An in-line baggage screening system is scheduled to start functioning in both international and domestic terminals at the Netaji Subhas Chandra Bose International (NSCBI) Airport in Kolkata, India.
The installation of the system is expected to be completed by the end of June this year, when various security agencies will test the system.
Netaji Subhas Chandra Bose International Airport director Kaushik Bhattacharya told The Telegraph: “Today we decided that the installation of the system in the international and domestic sections should be completed by June-end and the system will be ready for tests. The system will be functional by the end of August.”
Once the system becomes functional, passengers will deposit their registered luggage at the check-in portals of the respective airlines without getting it scanned by stand-alone X-ray machines.
Passengers currently have to stand in a queue to get their luggage scanned by the stand-alone machines.
In 2016, an in-line baggage screening system was launched in the international terminal but was withdrawn temporarily to upgrade the system.
Airport authorities told the publication that the modernised system is being deployed at the three check-in portals in the international section.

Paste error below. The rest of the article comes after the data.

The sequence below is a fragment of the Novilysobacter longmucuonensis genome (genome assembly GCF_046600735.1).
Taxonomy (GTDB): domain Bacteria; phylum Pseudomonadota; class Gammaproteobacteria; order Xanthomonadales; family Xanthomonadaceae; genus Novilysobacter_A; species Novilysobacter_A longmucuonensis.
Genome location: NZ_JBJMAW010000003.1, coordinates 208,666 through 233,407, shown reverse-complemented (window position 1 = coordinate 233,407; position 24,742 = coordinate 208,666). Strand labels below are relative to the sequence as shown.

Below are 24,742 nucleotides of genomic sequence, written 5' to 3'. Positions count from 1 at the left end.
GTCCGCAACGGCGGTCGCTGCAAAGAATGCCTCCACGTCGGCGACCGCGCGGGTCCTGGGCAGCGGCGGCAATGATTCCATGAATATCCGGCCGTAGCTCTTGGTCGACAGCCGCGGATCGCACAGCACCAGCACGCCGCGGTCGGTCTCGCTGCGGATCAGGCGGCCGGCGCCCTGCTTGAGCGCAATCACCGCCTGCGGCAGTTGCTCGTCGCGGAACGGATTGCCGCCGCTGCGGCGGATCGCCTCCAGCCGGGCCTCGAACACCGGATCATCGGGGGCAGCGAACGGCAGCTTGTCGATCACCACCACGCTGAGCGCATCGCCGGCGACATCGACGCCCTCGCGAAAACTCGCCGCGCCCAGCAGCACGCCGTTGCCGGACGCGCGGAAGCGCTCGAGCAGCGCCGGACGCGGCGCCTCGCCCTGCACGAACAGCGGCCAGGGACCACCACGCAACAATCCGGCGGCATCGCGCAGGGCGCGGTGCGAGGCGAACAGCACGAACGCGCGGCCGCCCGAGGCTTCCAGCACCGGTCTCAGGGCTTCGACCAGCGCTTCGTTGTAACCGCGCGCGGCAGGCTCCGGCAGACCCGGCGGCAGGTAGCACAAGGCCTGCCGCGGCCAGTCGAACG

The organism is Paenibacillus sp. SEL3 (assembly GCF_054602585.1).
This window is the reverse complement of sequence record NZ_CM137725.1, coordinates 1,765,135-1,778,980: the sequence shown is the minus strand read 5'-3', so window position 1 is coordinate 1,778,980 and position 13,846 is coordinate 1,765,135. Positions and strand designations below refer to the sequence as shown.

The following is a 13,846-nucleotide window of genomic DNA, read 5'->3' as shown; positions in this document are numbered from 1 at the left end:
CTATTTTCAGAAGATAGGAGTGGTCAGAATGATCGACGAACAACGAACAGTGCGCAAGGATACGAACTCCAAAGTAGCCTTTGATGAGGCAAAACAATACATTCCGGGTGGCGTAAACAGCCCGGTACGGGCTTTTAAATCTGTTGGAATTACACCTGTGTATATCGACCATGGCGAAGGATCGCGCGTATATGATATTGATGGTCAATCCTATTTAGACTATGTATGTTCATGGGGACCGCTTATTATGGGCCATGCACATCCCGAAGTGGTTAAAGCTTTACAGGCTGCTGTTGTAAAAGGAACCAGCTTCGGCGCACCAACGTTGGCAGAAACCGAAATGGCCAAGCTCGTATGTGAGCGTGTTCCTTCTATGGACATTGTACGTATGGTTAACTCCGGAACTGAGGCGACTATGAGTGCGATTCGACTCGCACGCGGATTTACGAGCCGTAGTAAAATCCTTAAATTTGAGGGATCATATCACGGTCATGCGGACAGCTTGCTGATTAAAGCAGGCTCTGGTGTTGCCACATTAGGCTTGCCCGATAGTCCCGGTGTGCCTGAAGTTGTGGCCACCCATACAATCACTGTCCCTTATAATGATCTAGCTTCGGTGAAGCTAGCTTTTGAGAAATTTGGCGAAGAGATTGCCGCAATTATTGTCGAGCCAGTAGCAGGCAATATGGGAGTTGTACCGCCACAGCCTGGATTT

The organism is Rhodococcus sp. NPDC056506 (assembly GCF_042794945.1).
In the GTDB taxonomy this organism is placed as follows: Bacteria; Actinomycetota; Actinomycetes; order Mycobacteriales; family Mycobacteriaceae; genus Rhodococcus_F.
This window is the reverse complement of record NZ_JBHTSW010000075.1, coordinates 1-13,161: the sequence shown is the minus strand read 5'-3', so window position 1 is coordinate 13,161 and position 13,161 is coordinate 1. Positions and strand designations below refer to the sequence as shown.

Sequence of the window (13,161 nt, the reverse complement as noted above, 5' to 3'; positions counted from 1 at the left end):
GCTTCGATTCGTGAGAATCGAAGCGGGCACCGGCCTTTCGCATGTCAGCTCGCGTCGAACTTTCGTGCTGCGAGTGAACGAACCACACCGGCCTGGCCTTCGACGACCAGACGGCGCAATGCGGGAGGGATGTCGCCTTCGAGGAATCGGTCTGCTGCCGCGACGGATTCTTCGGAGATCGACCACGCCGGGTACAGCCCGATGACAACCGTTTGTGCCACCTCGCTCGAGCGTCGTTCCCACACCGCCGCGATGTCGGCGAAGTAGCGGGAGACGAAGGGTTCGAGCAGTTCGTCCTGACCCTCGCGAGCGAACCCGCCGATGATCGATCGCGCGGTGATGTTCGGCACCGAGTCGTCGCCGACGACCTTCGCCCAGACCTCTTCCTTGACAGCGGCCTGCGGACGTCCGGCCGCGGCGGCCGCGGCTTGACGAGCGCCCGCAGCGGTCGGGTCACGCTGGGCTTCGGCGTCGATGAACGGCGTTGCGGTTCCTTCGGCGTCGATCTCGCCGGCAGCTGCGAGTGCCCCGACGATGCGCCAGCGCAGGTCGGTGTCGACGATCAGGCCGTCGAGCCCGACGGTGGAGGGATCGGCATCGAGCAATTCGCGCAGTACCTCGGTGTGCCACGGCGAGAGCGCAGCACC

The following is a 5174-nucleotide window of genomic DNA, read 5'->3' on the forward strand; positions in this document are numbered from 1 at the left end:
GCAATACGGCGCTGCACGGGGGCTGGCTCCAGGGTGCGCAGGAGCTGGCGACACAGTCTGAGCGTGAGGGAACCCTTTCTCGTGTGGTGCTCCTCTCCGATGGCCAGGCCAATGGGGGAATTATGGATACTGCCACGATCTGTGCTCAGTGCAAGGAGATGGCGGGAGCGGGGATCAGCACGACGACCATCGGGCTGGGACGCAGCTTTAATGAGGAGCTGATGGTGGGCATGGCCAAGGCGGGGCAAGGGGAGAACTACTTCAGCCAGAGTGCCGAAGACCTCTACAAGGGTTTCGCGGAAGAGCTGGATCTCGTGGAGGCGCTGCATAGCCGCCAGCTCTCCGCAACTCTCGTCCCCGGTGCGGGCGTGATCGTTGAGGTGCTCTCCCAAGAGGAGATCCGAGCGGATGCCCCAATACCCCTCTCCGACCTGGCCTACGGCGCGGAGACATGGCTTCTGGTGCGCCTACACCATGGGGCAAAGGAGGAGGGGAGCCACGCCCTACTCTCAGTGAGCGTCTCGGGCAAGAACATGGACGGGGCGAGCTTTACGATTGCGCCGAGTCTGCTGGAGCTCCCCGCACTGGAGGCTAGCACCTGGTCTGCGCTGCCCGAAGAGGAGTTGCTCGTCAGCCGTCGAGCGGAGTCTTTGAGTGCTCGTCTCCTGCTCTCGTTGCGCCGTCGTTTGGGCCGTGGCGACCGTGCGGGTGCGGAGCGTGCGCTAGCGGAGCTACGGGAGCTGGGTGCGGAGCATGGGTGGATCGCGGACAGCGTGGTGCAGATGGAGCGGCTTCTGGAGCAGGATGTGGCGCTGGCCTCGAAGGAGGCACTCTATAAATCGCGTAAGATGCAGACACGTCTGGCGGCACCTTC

The system has already been installed in four of the five check-in portals in the domestic section.
“Portal A in the domestic wing cannot be linked to the in-line system by August because of logistical issues,” an official told the news agency.
Once the deployment is completed, the securities agencies will carry out two sets of examinations.
As part of the project, X-ray (CTX) machines that capture three-dimensional (3D) images of baggage are being installed.
“Conventional X-ray machines provide two-dimensional images. Screeners sit beside the machines and examine the images. After the CTX in-line X-ray machines become operational, the screeners will sit at a remote location, to be called Level 2 room,” Bhattacharya added.
The US Transportation Security Administration (TSA), which operates under the Department of Homeland Security of the US, will carry out the first test.
The second and final round of tests will be conducted by the Indian agency, Bureau of Civil Aviation Security (BCAS), allowing it to be commissioned.
“The system cannot be made functional without the bureau’s clearance,” an official added.